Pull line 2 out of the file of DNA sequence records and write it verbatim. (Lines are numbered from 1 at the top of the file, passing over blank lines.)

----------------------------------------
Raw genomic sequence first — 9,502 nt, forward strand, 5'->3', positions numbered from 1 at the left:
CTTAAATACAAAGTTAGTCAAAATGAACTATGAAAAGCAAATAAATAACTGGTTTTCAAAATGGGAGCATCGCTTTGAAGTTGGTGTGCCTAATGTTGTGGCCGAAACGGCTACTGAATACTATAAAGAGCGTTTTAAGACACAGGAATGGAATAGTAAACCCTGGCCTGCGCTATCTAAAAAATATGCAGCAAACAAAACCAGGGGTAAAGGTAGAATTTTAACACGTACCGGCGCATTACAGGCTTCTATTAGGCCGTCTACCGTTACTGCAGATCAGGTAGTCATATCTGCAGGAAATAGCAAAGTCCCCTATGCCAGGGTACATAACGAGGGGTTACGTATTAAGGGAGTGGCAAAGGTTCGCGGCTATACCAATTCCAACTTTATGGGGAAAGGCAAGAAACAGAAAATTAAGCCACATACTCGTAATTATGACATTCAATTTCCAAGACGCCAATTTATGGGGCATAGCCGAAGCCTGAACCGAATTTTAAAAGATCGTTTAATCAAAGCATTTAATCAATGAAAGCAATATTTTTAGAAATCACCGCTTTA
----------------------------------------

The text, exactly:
CTTAAATACAAAGTTAGTCAAAATGAACTATGAAAAGCAAATAAATAACTGGTTTTCAAAATGGGAGCATCGCTTTGAAGTTGGTGTGCCTAATGTTGTGGCCGAAACGGCTACTGAATACTATAAAGAGCGTTTTAAGACACAGGAATGGAATAGTAAACCCTGGCCTGCGCTATCTAAAAAATATGCAGCAAACAAAACCAGGGGTAAAGGTAGAATTTTAACACGTACCGGCGCATTACAGGCTTCTATTAGGCCGTCTACCGTTACTGCAGATCAGGTAGTCATATCTGCAGGAAATAGCAAAGTCCCCTATGCCAGGGTACATAACGAGGGGTTACGTATTAAGGGAGTGGCAAAGGTTCGCGGCTATACCAATTCCAACTTTATGGGGAAAGGCAAGAAACAGAAAATTAAGCCACATACTCGTAATTATGACATTCAATTTCCAAGACGCCAATTTATGGGGCATAGCCGAAGCCTGAACCGAATTTTAAAAGATCGTTTAATCAAAGCATTTAATCAATGAAAGCAATATTTTTAGAAATCACCGCTTTA